Tom Coyne, author of Paper Tiger, is making his way across Ireland on foot this summer, playing every links golf course in the country. In Fall 2008, he'll publish a book about his adventures, A Course Called Ireland. In the meantime, he'll be writing a travel journal for GOLF.com. This is the eighth installment; the rest are here.
It was somewhere on the road to Greencastle that my brother-in-law Brian's ankle died. I had a certain amount of sympathy for Brian, as I had struggled through Achilles anguish earlier in the trip. The back of your ankle feels as if it's being sliced with a steak knife, and you clomp around flat-footed like an elderly Frankenstein. It's no fun. But I did have a bit of fun, I must admit, seeing Brian implode two miles from Greencastle, when I could have kept going another 10. Thirty-two years old, never being a fitness freak, it did feel sort of good to best the college boy who tossed his backpack to the curb, while I didn't bother loosening mine.
As we left Greencastle the next morning, having played my last round in the Republic of Ireland for several weeks, leaving Donegal and boarding the ferry to Derry, I wondered if the treatment we'd been receiving in Rosapenna and Ballyliffin and Greencastle would continue. Like many Americans, I was somewhat unsure about traveling in Northern Ireland. When we think Northern Ireland, we often think Belfast, and when we think Belfast, rightly or wrongly, we think dangerous (ironic in my case, coming from a hometown, Philadelphia, where 400 people were murdered last year). As opposed to the cheery-faced welcome wagon that is the southwest of Ireland, some travelers maintain a stereotype about folks in the North, that they will be a more guarded, less welcoming bunch. It wasn't two hours after crossing into Northern Ireland that I had that unfortunate stereotype confirmed in stereo.
I was looking forward to playing Castlerock, a golf course that many in Donegal had told me was just as deserving a links as Portstewart and Portrush, but overshadowed by its neighbors. Brian and I arrived in town and met up with a college friend, Sean, who had been given a pass from his wife for five days in Ireland. I checked us in at the course reception, and after some lunch, we headed into the pro shop for some shopping. We were met in the shop by someone who I assume was an assistant pro, perhaps the ranger, who eyed us with immediate suspicion. Perhaps he was judging us by our four-day stubble, or our accents, but as I went to purchase a yardage book, he snapped a quick, "Who are you with?" with a lilt of suspicion I hadn't heard since the time I tried to sneak my way onto Merion.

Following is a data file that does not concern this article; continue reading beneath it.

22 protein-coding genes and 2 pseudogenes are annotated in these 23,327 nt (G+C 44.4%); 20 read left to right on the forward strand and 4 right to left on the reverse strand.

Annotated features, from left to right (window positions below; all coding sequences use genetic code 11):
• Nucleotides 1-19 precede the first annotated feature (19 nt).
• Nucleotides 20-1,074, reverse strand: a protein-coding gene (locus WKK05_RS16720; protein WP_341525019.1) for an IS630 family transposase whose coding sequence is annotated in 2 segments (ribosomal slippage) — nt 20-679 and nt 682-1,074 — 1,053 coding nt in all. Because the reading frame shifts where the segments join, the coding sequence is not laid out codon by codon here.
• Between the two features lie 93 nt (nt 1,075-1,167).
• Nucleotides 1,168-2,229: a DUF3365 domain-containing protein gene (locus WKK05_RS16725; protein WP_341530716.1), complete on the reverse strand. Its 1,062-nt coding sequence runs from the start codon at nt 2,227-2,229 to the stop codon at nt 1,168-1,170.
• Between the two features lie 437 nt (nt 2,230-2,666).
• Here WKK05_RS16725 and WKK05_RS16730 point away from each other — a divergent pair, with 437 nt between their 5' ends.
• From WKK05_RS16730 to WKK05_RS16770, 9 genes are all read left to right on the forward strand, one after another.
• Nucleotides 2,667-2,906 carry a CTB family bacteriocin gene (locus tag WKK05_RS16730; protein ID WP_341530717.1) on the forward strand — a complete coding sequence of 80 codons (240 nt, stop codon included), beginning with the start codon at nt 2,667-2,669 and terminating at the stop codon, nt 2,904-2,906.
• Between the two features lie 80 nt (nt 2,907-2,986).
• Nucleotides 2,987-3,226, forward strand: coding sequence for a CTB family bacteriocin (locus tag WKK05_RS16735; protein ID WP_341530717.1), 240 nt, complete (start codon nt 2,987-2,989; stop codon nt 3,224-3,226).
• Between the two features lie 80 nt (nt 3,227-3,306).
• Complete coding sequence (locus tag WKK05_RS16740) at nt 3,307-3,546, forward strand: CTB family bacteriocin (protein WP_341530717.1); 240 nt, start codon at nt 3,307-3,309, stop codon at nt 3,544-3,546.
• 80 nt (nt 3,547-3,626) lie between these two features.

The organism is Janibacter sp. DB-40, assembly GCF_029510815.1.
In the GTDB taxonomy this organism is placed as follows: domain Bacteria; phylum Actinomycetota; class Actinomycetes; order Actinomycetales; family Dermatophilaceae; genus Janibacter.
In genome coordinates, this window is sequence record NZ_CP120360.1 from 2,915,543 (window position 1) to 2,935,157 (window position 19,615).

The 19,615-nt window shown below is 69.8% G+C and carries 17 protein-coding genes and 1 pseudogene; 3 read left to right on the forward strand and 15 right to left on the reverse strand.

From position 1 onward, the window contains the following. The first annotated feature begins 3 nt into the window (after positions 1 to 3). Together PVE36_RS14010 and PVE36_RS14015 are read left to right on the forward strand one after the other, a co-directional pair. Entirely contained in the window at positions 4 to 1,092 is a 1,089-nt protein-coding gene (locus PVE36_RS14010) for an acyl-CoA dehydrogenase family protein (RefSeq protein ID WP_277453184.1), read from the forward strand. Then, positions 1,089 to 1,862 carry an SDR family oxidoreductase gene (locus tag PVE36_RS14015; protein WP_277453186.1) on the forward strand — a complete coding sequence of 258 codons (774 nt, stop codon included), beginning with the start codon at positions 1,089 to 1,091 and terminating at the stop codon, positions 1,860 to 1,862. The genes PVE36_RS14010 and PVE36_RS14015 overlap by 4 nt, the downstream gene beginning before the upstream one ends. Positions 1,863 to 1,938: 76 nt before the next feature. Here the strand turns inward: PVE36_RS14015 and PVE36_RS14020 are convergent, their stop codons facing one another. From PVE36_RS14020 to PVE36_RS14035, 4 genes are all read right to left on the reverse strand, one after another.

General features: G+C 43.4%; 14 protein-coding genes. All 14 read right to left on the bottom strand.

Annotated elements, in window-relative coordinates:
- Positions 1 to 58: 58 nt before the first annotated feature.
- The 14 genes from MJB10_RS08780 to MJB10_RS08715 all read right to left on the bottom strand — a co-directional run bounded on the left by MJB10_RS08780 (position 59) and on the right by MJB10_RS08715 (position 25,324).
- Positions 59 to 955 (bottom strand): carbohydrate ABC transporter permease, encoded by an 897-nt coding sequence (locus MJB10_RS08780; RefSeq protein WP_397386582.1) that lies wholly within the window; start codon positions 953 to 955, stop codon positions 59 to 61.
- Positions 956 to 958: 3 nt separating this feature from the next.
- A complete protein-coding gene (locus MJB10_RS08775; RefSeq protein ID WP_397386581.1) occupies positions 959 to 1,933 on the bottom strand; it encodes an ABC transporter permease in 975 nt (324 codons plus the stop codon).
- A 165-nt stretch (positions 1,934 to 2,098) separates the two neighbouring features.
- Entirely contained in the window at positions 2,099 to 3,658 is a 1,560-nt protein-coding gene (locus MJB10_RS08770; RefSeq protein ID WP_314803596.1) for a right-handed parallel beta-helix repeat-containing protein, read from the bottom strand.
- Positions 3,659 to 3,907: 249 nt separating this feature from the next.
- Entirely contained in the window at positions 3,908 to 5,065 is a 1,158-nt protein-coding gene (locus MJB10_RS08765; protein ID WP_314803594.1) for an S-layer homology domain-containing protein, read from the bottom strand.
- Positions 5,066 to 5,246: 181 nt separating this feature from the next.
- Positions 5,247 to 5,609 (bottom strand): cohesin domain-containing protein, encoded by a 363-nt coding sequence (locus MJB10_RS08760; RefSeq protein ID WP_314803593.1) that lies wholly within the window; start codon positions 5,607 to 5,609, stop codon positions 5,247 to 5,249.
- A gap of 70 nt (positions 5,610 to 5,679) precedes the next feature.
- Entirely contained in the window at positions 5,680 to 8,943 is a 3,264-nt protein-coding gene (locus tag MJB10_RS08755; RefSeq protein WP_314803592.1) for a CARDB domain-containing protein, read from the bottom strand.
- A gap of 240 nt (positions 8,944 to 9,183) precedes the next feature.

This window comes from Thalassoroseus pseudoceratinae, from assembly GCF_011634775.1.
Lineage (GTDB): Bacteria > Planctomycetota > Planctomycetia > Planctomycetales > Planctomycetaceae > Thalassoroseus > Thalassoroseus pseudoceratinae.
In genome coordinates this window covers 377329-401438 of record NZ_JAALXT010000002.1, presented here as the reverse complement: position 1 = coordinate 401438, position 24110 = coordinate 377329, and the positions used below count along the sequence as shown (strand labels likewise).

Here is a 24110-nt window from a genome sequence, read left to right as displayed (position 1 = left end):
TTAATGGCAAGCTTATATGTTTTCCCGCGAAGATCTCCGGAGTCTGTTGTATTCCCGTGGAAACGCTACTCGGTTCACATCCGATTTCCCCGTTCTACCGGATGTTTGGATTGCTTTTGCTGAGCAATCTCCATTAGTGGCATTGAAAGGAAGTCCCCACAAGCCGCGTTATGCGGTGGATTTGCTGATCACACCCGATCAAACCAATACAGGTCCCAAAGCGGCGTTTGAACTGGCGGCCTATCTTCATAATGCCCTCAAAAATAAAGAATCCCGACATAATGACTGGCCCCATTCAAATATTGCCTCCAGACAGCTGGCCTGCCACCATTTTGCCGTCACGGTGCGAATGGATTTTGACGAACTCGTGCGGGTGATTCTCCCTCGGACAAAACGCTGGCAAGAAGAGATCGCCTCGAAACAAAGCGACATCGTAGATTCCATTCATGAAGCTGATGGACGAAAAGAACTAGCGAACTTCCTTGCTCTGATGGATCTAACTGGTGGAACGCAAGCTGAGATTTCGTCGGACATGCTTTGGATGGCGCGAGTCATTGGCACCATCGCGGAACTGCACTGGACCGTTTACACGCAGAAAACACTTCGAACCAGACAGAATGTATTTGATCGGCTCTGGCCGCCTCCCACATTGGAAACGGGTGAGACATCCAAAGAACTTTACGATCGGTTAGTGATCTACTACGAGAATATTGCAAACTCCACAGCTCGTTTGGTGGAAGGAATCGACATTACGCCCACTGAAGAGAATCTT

"We're with, uh, ourselves."
He made a face that was dripping with a condescending sort of confusion, like we were speaking in a foreign and inferior tongue. We explained that we'd been told we could play any time before 2:30, when an outing would have the first tee, and I figured the conversation, or lack thereof, had ended there.
We walked out of the pro shop with our souvenir golf balls, slightly put off, but ready to rip it on what looked like a fun little dogleg in front of the clubhouse. But our friend was quick on our heels, following us out of the pro shop like we'd pocketed something. I wasn't two steps to the tee box before he stopped me with a, "Do you have golf shoes?"
"I play in these," I explained to him, referring to my brown leather walking shoes that have been my absolute lifeblood around Ireland. The golf shoes went home two months ago, tossed overboard to lighten my load, and this was the first in 20+ golf courses that I'd heard my pair of Keens questioned.
"You can't play in those shoes," he seemed somewhat pleased to inform me.
"I can't play?"
"I can't play?"
A shake of his head, long and slow.
"You can't even get into the clubhouse in those shoes."
He didn't know it, but this had now become personal. He was talking crap about the shoes that had just carried me 600 miles, the two best friends I had in the world. Nobody puts these shoes in a corner, mister.